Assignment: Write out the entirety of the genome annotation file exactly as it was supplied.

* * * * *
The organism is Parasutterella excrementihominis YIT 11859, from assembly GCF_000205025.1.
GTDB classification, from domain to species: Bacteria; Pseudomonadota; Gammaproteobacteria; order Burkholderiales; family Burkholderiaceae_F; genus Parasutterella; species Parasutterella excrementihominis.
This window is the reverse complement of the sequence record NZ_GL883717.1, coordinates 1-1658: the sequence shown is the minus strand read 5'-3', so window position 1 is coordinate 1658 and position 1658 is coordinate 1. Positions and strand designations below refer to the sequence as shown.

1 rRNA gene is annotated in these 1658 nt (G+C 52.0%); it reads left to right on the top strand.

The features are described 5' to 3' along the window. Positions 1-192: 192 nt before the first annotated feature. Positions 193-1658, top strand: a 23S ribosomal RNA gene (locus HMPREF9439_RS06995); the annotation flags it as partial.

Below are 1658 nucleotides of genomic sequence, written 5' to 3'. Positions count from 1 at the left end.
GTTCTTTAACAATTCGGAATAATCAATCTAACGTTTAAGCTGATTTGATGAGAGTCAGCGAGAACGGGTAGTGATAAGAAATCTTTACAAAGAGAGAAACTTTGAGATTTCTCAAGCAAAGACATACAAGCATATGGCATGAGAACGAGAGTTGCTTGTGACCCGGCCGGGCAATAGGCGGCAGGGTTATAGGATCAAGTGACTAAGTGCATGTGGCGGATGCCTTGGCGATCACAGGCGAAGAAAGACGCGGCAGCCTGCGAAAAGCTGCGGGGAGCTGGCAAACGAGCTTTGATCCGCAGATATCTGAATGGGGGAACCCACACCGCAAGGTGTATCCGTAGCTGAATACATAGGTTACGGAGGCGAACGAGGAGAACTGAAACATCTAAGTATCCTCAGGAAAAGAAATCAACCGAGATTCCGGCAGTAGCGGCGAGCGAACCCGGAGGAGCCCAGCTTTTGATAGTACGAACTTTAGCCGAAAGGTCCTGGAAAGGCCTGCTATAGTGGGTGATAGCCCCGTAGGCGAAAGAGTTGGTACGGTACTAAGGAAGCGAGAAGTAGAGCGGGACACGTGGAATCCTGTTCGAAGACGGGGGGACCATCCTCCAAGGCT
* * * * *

The organism is Parasutterella excrementihominis YIT 11859, from assembly GCF_000205025.1.
GTDB classification, from domain to species: Bacteria; Pseudomonadota; Gammaproteobacteria; order Burkholderiales; family Burkholderiaceae_F; genus Parasutterella; species Parasutterella excrementihominis.
This window is the reverse complement of the sequence record NZ_GL883717.1, coordinates 1-1658: the sequence shown is the minus strand read 5'-3', so window position 1 is coordinate 1658 and position 1658 is coordinate 1. Positions and strand designations below refer to the sequence as shown.

1 rRNA gene is annotated in these 1658 nt (G+C 52.0%); it reads left to right on the top strand.

The features are described 5' to 3' along the window. Positions 1-192: 192 nt before the first annotated feature. Positions 193-1658, top strand: a 23S ribosomal RNA gene (locus HMPREF9439_RS06995); the annotation flags it as partial.

Below are 1658 nucleotides of genomic sequence, written 5' to 3'. Positions count from 1 at the left end.
GTTCTTTAACAATTCGGAATAATCAATCTAACGTTTAAGCTGATTTGATGAGAGTCAGCGAGAACGGGTAGTGATAAGAAATCTTTACAAAGAGAGAAACTTTGAGATTTCTCAAGCAAAGACATACAAGCATATGGCATGAGAACGAGAGTTGCTTGTGACCCGGCCGGGCAATAGGCGGCAGGGTTATAGGATCAAGTGACTAAGTGCATGTGGCGGATGCCTTGGCGATCACAGGCGAAGAAAGACGCGGCAGCCTGCGAAAAGCTGCGGGGAGCTGGCAAACGAGCTTTGATCCGCAGATATCTGAATGGGGGAACCCACACCGCAAGGTGTATCCGTAGCTGAATACATAGGTTACGGAGGCGAACGAGGAGAACTGAAACATCTAAGTATCCTCAGGAAAAGAAATCAACCGAGATTCCGGCAGTAGCGGCGAGCGAACCCGGAGGAGCCCAGCTTTTGATAGTACGAACTTTAGCCGAAAGGTCCTGGAAAGGCCTGCTATAGTGGGTGATAGCCCCGTAGGCGAAAGAGTTGGTACGGTACTAAGGAAGCGAGAAGTAGAGCGGGACACGTGGAATCCTGTTCGAAGACGGGGGGACCATCCTCCAAGGCT